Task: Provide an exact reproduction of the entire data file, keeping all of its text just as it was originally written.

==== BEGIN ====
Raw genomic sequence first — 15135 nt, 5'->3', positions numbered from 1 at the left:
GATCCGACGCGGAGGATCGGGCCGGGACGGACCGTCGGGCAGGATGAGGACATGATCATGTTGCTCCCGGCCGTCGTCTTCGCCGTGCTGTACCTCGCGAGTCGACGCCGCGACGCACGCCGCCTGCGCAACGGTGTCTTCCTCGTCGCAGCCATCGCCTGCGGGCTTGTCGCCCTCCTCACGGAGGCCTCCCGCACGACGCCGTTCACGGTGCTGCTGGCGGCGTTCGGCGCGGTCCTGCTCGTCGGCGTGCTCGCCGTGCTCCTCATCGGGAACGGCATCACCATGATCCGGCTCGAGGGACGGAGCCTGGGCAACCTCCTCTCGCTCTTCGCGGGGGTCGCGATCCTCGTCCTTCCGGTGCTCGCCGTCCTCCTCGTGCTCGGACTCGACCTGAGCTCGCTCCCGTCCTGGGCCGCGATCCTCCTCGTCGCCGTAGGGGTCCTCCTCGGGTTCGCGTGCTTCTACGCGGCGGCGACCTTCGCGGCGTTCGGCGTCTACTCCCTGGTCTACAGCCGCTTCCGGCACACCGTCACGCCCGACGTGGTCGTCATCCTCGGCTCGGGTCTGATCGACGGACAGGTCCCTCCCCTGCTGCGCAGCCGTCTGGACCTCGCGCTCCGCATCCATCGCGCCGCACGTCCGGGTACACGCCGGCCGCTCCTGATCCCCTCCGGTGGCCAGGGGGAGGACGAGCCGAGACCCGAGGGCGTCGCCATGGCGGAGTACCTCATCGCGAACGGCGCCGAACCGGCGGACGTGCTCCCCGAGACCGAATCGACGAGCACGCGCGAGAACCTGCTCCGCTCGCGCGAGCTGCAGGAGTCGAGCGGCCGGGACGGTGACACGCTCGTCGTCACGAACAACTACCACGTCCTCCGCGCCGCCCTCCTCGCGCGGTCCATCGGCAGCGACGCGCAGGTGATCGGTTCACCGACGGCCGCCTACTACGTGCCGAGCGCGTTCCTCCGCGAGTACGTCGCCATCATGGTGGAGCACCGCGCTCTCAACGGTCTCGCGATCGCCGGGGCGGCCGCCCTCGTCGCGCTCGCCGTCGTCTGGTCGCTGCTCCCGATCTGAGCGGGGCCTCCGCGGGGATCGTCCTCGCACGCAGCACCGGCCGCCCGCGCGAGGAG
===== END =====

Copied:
Raw genomic sequence first — 15135 nt, 5'->3', positions numbered from 1 at the left:
GATCCGACGCGGAGGATCGGGCCGGGACGGACCGTCGGGCAGGATGAGGACATGATCATGTTGCTCCCGGCCGTCGTCTTCGCCGTGCTGTACCTCGCGAGTCGACGCCGCGACGCACGCCGCCTGCGCAACGGTGTCTTCCTCGTCGCAGCCATCGCCTGCGGGCTTGTCGCCCTCCTCACGGAGGCCTCCCGCACGACGCCGTTCACGGTGCTGCTGGCGGCGTTCGGCGCGGTCCTGCTCGTCGGCGTGCTCGCCGTGCTCCTCATCGGGAACGGCATCACCATGATCCGGCTCGAGGGACGGAGCCTGGGCAACCTCCTCTCGCTCTTCGCGGGGGTCGCGATCCTCGTCCTTCCGGTGCTCGCCGTCCTCCTCGTGCTCGGACTCGACCTGAGCTCGCTCCCGTCCTGGGCCGCGATCCTCCTCGTCGCCGTAGGGGTCCTCCTCGGGTTCGCGTGCTTCTACGCGGCGGCGACCTTCGCGGCGTTCGGCGTCTACTCCCTGGTCTACAGCCGCTTCCGGCACACCGTCACGCCCGACGTGGTCGTCATCCTCGGCTCGGGTCTGATCGACGGACAGGTCCCTCCCCTGCTGCGCAGCCGTCTGGACCTCGCGCTCCGCATCCATCGCGCCGCACGTCCGGGTACACGCCGGCCGCTCCTGATCCCCTCCGGTGGCCAGGGGGAGGACGAGCCGAGACCCGAGGGCGTCGCCATGGCGGAGTACCTCATCGCGAACGGCGCCGAACCGGCGGACGTGCTCCCCGAGACCGAATCGACGAGCACGCGCGAGAACCTGCTCCGCTCGCGCGAGCTGCAGGAGTCGAGCGGCCGGGACGGTGACACGCTCGTCGTCACGAACAACTACCACGTCCTCCGCGCCGCCCTCCTCGCGCGGTCCATCGGCAGCGACGCGCAGGTGATCGGTTCACCGACGGCCGCCTACTACGTGCCGAGCGCGTTCCTCCGCGAGTACGTCGCCATCATGGTGGAGCACCGCGCTCTCAACGGTCTCGCGATCGCCGGGGCGGCCGCCCTCGTCGCGCTCGCCGTCGTCTGGTCGCTGCTCCCGATCTGAGCGGGGCCTCCGCGGGGATCGTCCTCGCACGCAGCACCGGCCGCCCGCGCGAGGAG